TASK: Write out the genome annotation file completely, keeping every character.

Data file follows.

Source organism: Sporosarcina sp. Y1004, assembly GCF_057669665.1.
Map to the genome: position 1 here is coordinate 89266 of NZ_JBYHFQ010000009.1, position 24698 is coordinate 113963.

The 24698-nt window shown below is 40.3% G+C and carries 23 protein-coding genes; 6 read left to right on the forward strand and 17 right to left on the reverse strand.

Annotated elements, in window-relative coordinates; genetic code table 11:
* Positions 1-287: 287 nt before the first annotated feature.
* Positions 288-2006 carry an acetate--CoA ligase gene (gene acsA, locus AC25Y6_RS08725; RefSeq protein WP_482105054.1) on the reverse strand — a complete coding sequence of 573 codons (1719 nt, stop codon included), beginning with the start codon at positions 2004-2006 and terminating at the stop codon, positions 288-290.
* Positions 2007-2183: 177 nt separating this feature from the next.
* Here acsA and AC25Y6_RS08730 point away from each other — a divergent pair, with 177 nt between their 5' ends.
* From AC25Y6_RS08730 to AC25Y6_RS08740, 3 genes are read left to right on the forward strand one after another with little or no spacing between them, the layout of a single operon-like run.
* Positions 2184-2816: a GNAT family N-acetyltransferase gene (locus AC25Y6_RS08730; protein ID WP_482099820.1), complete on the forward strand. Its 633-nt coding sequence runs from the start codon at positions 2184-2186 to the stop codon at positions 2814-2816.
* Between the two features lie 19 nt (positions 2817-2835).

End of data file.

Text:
Source organism: Sporosarcina sp. Y1004, assembly GCF_057669665.1.
Map to the genome: position 1 here is coordinate 89266 of NZ_JBYHFQ010000009.1, position 24698 is coordinate 113963.

The 24698-nt window shown below is 40.3% G+C and carries 23 protein-coding genes; 6 read left to right on the forward strand and 17 right to left on the reverse strand.

Annotated elements, in window-relative coordinates; genetic code table 11:
* Positions 1-287: 287 nt before the first annotated feature.
* Positions 288-2006 carry an acetate--CoA ligase gene (gene acsA, locus AC25Y6_RS08725; RefSeq protein WP_482105054.1) on the reverse strand — a complete coding sequence of 573 codons (1719 nt, stop codon included), beginning with the start codon at positions 2004-2006 and terminating at the stop codon, positions 288-290.
* Positions 2007-2183: 177 nt separating this feature from the next.
* Here acsA and AC25Y6_RS08730 point away from each other — a divergent pair, with 177 nt between their 5' ends.
* From AC25Y6_RS08730 to AC25Y6_RS08740, 3 genes are read left to right on the forward strand one after another with little or no spacing between them, the layout of a single operon-like run.
* Positions 2184-2816: a GNAT family N-acetyltransferase gene (locus AC25Y6_RS08730; protein ID WP_482099820.1), complete on the forward strand. Its 633-nt coding sequence runs from the start codon at positions 2184-2186 to the stop codon at positions 2814-2816.
* Between the two features lie 19 nt (positions 2817-2835).